The minimum initial credit limit can be divided into three levels:
• Visa Infinity: The minimum amount is above $8,000-$10,000, such as Chase Sapphire Reserve, US Bank Altitude, etc. It is more common in high-end credit cards (annual fee $400+).
• Visa Signature / Master World Elite: Minimum limit is $5,000. It is generally common in mid-end credit cards (annual fee $100 or less) and some airline-hotel co-branded credit cards, such as Chase Sapphire Preferred, Marriott, Hyatt, and Citi Premier.
• Visa Platinum: The minimum amount is $1,000-$2,000, which is common in credit cards with no annual fee and some airline-hotel co-branded credit cards, such as Chase Freedom, BOA Cash Rewards, and so on.
It should be noted that all the numbers above refer to the minimum amount. Chase Freedom may also reach the amount of $10,000.
How to increase credit limit?
Credit limit is not static. It will vary with your credit status and usage. Generally speaking, the limit increases with the number of years of holding the card and the number of normal uses. The increase in the quota shows that the bank trusts you more and is willing to give you more quotas.
In addition to passive increases, the credit limit can also be actively increased. There are two types of active increase, one is soft pull, that is, the bank will actively check the usage of your credit card according to your request, and then directly increase the limit for you; the other is hard pull: usually the bank directly check your personal credit report from the credit bureau, and then increase your credit limit as appropriate. Personally, I don’t think it’s worth using a hard pull to raise your credit limit unless you have a special need.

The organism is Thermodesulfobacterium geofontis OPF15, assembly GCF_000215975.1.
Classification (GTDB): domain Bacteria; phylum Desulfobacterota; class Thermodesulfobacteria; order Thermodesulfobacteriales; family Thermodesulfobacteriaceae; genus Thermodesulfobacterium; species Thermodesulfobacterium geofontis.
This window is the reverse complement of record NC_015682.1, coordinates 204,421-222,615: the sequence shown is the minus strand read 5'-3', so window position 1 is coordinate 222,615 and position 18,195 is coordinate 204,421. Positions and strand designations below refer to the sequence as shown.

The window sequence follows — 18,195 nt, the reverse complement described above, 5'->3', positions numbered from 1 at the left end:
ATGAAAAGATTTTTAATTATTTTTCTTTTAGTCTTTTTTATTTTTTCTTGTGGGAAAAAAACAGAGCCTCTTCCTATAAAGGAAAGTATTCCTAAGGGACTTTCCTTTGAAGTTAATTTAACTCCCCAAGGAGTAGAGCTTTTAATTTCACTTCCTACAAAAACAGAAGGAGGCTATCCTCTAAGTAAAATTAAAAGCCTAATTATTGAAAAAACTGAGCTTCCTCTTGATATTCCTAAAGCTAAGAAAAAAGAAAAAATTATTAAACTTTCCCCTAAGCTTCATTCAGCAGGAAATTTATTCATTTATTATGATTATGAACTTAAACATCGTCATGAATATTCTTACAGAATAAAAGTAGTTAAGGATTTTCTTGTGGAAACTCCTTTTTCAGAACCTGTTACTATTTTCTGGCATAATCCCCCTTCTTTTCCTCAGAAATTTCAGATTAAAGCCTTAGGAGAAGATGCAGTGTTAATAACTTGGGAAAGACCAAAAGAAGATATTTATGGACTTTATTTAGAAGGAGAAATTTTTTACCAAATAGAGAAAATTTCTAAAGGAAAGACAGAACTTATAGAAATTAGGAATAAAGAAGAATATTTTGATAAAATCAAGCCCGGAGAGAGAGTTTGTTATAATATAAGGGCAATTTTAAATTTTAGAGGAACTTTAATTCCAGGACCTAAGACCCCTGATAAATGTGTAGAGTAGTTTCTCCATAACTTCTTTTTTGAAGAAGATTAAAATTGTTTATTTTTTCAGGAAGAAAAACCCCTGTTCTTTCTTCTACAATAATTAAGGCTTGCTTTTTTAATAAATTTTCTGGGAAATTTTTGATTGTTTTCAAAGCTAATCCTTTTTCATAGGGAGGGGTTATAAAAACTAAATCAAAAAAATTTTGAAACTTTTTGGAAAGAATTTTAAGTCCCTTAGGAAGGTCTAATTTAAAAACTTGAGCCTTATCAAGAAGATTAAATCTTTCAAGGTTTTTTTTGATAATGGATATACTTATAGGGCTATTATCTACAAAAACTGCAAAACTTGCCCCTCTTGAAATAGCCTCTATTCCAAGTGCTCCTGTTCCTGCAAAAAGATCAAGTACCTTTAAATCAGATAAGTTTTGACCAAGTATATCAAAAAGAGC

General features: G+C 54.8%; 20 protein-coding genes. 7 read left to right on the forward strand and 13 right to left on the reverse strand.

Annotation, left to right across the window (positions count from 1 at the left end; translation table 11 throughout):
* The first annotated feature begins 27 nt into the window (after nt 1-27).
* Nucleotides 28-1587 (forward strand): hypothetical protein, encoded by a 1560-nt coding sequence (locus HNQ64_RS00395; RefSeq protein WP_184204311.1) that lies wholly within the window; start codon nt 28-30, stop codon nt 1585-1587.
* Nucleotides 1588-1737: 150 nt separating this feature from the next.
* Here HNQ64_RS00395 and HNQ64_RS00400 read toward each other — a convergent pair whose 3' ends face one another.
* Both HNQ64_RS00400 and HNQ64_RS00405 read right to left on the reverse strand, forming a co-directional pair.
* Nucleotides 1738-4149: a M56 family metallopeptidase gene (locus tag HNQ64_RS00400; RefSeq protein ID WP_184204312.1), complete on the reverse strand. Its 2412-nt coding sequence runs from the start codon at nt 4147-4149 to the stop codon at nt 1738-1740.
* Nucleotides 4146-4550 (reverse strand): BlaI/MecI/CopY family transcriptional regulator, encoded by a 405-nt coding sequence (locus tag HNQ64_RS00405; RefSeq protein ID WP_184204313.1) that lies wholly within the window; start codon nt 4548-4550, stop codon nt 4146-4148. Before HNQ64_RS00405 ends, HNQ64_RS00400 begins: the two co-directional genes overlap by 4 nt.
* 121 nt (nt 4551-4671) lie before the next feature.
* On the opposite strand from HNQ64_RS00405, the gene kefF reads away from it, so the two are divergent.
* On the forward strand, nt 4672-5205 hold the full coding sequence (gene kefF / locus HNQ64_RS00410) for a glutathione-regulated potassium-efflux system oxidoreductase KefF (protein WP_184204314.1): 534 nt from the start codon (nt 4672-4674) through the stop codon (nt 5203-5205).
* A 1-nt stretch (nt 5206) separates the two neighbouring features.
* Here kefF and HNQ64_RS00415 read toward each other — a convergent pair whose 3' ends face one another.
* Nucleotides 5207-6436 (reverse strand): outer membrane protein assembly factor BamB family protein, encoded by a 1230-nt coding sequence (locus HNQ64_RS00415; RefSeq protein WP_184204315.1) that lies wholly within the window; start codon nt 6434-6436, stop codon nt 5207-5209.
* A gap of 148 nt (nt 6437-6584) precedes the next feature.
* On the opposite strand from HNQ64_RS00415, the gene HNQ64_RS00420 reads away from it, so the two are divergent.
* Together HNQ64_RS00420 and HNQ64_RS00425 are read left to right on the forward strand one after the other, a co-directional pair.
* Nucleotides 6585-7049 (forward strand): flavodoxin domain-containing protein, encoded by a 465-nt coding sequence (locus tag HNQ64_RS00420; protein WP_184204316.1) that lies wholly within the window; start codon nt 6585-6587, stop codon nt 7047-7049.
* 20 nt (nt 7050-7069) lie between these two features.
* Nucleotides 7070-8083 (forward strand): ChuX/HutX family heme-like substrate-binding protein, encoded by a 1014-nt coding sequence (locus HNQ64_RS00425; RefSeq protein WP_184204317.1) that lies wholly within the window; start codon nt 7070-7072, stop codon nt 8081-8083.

Now more and more banks are providing soft pull as ways to increase the quota, which can be done through online banking. This option usually appears after your using a credit card for a period of time. For example, after using AMEX for three months, you can request to increase the limit to three times of the original amount; Discover and Citi also have such options. It is important to note that if you see that you need to upload your credit report during the process of raising the limit, don’t agree, because this is a sign of hard pull. Soft pull does not need your credit report.